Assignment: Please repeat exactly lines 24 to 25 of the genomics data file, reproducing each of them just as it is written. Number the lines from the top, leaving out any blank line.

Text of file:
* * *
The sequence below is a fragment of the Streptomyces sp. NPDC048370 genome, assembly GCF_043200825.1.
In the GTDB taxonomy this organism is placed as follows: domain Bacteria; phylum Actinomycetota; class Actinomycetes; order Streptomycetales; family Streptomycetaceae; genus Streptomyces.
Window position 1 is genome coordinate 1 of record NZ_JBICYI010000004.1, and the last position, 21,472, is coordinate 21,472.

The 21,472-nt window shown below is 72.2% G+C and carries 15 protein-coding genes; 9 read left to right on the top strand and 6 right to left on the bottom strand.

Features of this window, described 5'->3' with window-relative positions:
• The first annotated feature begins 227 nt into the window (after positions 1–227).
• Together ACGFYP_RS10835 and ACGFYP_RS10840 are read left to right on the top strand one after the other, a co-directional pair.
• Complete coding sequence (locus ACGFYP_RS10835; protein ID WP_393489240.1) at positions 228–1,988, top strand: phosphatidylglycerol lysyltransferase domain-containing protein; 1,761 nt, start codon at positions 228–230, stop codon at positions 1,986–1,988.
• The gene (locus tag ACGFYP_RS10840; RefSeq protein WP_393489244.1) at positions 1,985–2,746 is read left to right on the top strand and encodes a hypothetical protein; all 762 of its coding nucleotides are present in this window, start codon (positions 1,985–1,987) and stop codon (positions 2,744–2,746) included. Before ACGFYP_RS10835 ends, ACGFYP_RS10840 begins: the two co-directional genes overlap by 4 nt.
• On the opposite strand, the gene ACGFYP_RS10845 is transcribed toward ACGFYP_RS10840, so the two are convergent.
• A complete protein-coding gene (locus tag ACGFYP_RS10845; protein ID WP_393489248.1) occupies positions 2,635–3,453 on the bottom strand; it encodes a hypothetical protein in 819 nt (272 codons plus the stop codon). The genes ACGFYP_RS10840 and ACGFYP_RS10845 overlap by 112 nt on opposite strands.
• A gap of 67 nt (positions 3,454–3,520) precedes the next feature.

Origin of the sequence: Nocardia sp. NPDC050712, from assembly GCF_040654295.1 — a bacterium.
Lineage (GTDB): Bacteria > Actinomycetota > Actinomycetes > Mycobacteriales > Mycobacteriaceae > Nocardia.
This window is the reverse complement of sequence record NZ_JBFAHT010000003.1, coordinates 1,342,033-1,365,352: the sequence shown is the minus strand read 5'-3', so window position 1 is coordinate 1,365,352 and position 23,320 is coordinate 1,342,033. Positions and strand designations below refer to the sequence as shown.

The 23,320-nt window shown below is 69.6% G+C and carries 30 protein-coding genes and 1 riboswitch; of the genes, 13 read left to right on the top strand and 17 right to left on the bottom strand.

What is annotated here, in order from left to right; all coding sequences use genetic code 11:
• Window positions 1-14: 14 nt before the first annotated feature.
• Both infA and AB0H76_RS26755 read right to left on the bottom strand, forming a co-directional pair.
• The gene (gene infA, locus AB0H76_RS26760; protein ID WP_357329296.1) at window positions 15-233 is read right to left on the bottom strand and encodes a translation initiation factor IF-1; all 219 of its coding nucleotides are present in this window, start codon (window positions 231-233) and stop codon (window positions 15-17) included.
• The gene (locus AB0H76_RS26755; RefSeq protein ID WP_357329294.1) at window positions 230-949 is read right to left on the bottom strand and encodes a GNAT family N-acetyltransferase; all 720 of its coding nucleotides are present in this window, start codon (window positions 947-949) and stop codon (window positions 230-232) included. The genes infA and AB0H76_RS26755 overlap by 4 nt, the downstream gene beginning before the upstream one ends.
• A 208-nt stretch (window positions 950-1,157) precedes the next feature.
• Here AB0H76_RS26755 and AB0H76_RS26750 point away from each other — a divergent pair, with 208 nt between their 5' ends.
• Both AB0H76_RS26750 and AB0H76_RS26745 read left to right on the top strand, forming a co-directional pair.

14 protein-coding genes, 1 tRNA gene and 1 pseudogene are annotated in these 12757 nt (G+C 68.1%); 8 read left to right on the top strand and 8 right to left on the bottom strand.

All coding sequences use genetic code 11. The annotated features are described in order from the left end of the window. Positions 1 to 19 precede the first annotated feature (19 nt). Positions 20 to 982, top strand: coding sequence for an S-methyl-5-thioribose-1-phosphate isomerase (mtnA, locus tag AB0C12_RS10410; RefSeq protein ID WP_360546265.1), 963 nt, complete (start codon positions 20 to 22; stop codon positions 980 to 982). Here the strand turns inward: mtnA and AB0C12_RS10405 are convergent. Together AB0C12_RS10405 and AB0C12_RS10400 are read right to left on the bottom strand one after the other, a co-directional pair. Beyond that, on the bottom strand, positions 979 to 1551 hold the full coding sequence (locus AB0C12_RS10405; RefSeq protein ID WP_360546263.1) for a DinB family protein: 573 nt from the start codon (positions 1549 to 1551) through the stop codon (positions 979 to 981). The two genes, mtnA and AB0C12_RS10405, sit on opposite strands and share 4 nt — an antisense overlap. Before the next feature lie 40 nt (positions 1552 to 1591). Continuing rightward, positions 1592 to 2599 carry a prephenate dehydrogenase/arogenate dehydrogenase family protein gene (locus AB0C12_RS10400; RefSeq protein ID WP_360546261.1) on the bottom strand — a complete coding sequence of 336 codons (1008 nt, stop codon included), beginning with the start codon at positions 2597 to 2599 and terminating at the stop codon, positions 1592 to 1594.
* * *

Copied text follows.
• Both AB0H76_RS26750 and AB0H76_RS26745 read left to right on the top strand, forming a co-directional pair.

14 protein-coding genes, 1 tRNA gene and 1 pseudogene are annotated in these 12757 nt (G+C 68.1%); 8 read left to right on the top strand and 8 right to left on the bottom strand.